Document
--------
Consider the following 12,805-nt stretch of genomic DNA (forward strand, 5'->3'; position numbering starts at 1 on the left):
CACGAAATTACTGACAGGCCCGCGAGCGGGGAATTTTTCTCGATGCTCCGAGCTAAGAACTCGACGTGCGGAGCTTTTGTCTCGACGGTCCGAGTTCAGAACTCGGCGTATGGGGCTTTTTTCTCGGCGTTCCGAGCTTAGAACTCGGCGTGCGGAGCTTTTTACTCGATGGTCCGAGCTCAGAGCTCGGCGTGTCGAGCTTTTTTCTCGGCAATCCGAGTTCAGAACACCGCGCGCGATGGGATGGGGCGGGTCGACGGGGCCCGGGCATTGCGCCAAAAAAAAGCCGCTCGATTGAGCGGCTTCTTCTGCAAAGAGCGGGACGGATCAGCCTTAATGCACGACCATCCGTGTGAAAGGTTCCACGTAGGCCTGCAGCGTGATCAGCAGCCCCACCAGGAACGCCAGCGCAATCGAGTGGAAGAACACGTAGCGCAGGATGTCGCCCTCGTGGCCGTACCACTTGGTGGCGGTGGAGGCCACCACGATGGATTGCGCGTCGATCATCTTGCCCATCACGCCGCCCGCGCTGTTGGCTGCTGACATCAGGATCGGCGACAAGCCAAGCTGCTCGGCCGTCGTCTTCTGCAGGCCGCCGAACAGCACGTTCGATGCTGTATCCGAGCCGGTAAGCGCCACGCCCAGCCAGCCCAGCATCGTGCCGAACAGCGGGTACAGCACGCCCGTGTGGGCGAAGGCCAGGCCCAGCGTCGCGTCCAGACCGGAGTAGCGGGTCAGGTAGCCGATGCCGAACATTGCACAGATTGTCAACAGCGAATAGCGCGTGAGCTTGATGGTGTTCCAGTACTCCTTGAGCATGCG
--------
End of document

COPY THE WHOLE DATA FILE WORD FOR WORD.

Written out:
Consider the following 12,805-nt stretch of genomic DNA (forward strand, 5'->3'; position numbering starts at 1 on the left):
CACGAAATTACTGACAGGCCCGCGAGCGGGGAATTTTTCTCGATGCTCCGAGCTAAGAACTCGACGTGCGGAGCTTTTGTCTCGACGGTCCGAGTTCAGAACTCGGCGTATGGGGCTTTTTTCTCGGCGTTCCGAGCTTAGAACTCGGCGTGCGGAGCTTTTTACTCGATGGTCCGAGCTCAGAGCTCGGCGTGTCGAGCTTTTTTCTCGGCAATCCGAGTTCAGAACACCGCGCGCGATGGGATGGGGCGGGTCGACGGGGCCCGGGCATTGCGCCAAAAAAAAGCCGCTCGATTGAGCGGCTTCTTCTGCAAAGAGCGGGACGGATCAGCCTTAATGCACGACCATCCGTGTGAAAGGTTCCACGTAGGCCTGCAGCGTGATCAGCAGCCCCACCAGGAACGCCAGCGCAATCGAGTGGAAGAACACGTAGCGCAGGATGTCGCCCTCGTGGCCGTACCACTTGGTGGCGGTGGAGGCCACCACGATGGATTGCGCGTCGATCATCTTGCCCATCACGCCGCCCGCGCTGTTGGCTGCTGACATCAGGATCGGCGACAAGCCAAGCTGCTCGGCCGTCGTCTTCTGCAGGCCGCCGAACAGCACGTTCGATGCTGTATCCGAGCCGGTAAGCGCCACGCCCAGCCAGCCCAGCATCGTGCCGAACAGCGGGTACAGCACGCCCGTGTGGGCGAAGGCCAGGCCCAGCGTCGCGTCCAGACCGGAGTAGCGGGTCAGGTAGCCGATGCCGAACATTGCACAGATTGTCAACAGCGAATAGCGCGTGAGCTTGATGGTGTTCCAGTACTCCTTGAGCATGCG